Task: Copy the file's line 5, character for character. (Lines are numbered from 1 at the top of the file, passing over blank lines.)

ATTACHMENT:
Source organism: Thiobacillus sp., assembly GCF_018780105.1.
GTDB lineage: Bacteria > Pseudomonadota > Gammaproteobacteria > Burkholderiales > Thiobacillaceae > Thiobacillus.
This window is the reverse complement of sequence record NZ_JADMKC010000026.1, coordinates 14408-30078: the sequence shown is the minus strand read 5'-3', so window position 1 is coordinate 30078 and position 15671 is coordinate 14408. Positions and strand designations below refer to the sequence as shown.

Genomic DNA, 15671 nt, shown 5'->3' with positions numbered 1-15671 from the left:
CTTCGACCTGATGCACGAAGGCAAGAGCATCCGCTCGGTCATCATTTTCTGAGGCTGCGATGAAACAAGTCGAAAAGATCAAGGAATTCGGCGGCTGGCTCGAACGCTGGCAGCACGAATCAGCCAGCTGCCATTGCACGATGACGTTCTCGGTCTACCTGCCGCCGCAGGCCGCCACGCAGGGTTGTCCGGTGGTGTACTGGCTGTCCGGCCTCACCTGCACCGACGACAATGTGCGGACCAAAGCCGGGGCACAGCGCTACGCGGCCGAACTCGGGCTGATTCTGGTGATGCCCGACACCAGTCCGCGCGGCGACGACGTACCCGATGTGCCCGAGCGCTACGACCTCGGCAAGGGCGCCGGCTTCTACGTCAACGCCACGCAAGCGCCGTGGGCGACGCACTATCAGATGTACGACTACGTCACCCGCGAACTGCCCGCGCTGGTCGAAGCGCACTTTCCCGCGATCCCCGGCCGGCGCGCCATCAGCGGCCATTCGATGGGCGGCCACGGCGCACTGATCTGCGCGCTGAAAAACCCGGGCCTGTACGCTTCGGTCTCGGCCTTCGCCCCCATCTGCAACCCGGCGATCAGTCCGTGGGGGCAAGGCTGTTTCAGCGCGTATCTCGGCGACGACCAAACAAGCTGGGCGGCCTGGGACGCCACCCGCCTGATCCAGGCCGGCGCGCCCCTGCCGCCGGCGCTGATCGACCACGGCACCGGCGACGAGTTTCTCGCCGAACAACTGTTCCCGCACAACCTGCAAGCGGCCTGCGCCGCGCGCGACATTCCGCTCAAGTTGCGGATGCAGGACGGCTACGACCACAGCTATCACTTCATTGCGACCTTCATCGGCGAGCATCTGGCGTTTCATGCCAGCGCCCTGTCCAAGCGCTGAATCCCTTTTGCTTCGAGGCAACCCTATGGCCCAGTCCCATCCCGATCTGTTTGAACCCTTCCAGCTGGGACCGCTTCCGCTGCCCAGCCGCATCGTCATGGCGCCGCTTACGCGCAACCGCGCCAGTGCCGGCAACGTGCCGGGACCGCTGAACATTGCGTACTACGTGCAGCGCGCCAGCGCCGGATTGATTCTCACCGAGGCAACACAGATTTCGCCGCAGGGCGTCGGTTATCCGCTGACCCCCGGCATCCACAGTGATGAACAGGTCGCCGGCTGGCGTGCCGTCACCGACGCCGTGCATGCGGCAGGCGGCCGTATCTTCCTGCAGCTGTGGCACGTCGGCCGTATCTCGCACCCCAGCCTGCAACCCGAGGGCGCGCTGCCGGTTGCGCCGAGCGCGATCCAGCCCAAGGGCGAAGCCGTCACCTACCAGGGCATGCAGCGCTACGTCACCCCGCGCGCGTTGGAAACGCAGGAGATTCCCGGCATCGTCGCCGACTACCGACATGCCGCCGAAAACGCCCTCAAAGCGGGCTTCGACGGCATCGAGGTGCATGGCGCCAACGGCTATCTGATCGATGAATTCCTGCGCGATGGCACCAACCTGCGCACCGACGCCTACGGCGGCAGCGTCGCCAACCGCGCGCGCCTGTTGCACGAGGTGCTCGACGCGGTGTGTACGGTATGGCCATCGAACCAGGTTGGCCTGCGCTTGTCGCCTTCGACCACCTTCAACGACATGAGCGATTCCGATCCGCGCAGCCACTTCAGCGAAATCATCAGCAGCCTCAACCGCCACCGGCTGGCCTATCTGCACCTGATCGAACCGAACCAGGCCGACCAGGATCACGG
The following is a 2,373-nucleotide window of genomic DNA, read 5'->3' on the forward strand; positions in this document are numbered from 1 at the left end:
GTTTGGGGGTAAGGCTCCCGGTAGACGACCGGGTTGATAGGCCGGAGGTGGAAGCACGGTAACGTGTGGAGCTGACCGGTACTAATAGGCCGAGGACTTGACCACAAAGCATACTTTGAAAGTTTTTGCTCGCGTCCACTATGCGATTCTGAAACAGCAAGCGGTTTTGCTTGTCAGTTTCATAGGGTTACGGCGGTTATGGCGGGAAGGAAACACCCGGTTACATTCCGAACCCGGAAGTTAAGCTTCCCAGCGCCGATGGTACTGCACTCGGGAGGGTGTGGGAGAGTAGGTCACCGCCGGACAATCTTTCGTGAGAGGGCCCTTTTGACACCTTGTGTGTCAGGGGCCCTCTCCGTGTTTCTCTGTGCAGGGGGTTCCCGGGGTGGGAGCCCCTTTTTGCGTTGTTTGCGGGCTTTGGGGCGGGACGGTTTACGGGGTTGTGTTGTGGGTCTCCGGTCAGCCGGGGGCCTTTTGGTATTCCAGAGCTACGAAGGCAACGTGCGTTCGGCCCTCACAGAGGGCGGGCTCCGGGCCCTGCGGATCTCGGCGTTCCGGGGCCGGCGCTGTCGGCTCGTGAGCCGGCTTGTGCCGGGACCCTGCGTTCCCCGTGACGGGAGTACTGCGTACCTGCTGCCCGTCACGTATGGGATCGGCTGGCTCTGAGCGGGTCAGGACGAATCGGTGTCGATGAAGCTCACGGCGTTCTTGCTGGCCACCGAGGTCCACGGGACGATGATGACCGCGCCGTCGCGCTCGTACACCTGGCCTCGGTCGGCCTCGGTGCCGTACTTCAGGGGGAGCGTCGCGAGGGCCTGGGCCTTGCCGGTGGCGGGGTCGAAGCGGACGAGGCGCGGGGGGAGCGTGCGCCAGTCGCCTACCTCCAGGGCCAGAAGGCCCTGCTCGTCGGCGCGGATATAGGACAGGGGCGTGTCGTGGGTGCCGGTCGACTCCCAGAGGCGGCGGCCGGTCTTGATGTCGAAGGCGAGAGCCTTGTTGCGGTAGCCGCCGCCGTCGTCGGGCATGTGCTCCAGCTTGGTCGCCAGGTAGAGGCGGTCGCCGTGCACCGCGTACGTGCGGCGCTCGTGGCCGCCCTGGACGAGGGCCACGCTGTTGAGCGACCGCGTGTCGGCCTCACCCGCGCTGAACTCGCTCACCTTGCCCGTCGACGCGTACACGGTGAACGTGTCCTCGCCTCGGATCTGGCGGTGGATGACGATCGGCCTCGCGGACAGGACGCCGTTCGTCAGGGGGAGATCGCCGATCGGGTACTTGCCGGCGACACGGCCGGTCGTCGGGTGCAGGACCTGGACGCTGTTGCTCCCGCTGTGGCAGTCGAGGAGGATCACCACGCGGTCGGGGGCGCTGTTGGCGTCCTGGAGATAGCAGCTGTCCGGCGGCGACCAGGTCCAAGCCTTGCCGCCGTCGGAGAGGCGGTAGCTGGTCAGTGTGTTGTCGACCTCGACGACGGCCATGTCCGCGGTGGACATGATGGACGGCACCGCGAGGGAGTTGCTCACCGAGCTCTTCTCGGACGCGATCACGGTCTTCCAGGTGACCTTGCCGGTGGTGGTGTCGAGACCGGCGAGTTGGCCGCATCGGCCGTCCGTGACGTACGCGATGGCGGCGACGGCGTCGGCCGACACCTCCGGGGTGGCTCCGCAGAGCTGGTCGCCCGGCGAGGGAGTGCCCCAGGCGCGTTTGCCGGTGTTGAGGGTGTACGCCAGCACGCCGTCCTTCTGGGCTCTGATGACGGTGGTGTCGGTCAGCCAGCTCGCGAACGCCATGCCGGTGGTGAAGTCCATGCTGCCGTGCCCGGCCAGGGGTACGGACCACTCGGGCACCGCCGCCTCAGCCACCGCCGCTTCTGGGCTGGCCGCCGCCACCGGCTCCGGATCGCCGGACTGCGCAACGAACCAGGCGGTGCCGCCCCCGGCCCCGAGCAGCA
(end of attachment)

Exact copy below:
CTTCGACCTGATGCACGAAGGCAAGAGCATCCGCTCGGTCATCATTTTCTGAGGCTGCGATGAAACAAGTCGAAAAGATCAAGGAATTCGGCGGCTGGCTCGAACGCTGGCAGCACGAATCAGCCAGCTGCCATTGCACGATGACGTTCTCGGTCTACCTGCCGCCGCAGGCCGCCACGCAGGGTTGTCCGGTGGTGTACTGGCTGTCCGGCCTCACCTGCACCGACGACAATGTGCGGACCAAAGCCGGGGCACAGCGCTACGCGGCCGAACTCGGGCTGATTCTGGTGATGCCCGACACCAGTCCGCGCGGCGACGACGTACCCGATGTGCCCGAGCGCTACGACCTCGGCAAGGGCGCCGGCTTCTACGTCAACGCCACGCAAGCGCCGTGGGCGACGCACTATCAGATGTACGACTACGTCACCCGCGAACTGCCCGCGCTGGTCGAAGCGCACTTTCCCGCGATCCCCGGCCGGCGCGCCATCAGCGGCCATTCGATGGGCGGCCACGGCGCACTGATCTGCGCGCTGAAAAACCCGGGCCTGTACGCTTCGGTCTCGGCCTTCGCCCCCATCTGCAACCCGGCGATCAGTCCGTGGGGGCAAGGCTGTTTCAGCGCGTATCTCGGCGACGACCAAACAAGCTGGGCGGCCTGGGACGCCACCCGCCTGATCCAGGCCGGCGCGCCCCTGCCGCCGGCGCTGATCGACCACGGCACCGGCGACGAGTTTCTCGCCGAACAACTGTTCCCGCACAACCTGCAAGCGGCCTGCGCCGCGCGCGACATTCCGCTCAAGTTGCGGATGCAGGACGGCTACGACCACAGCTATCACTTCATTGCGACCTTCATCGGCGAGCATCTGGCGTTTCATGCCAGCGCCCTGTCCAAGCGCTGAATCCCTTTTGCTTCGAGGCAACCCTATGGCCCAGTCCCATCCCGATCTGTTTGAACCCTTCCAGCTGGGACCGCTTCCGCTGCCCAGCCGCATCGTCATGGCGCCGCTTACGCGCAACCGCGCCAGTGCCGGCAACGTGCCGGGACCGCTGAACATTGCGTACTACGTGCAGCGCGCCAGCGCCGGATTGATTCTCACCGAGGCAACACAGATTTCGCCGCAGGGCGTCGGTTATCCGCTGACCCCCGGCATCCACAGTGATGAACAGGTCGCCGGCTGGCGTGCCGTCACCGACGCCGTGCATGCGGCAGGCGGCCGTATCTTCCTGCAGCTGTGGCACGTCGGCCGTATCTCGCACCCCAGCCTGCAACCCGAGGGCGCGCTGCCGGTTGCGCCGAGCGCGATCCAGCCCAAGGGCGAAGCCGTCACCTACCAGGGCATGCAGCGCTACGTCACCCCGCGCGCGTTGGAAACGCAGGAGATTCCCGGCATCGTCGCCGACTACCGACATGCCGCCGAAAACGCCCTCAAAGCGGGCTTCGACGGCATCGAGGTGCATGGCGCCAACGGCTATCTGATCGATGAATTCCTGCGCGATGGCACCAACCTGCGCACCGACGCCTACGGCGGCAGCGTCGCCAACCGCGCGCGCCTGTTGCACGAGGTGCTCGACGCGGTGTGTACGGTATGGCCATCGAACCAGGTTGGCCTGCGCTTGTCGCCTTCGACCACCTTCAACGACATGAGCGATTCCGATCCGCGCAGCCACTTCAGCGAAATCATCAGCAGCCTCAACCGCCACCGGCTGGCCTATCTGCACCTGATCGAACCGAACCAGGCCGACCAGGATCACGG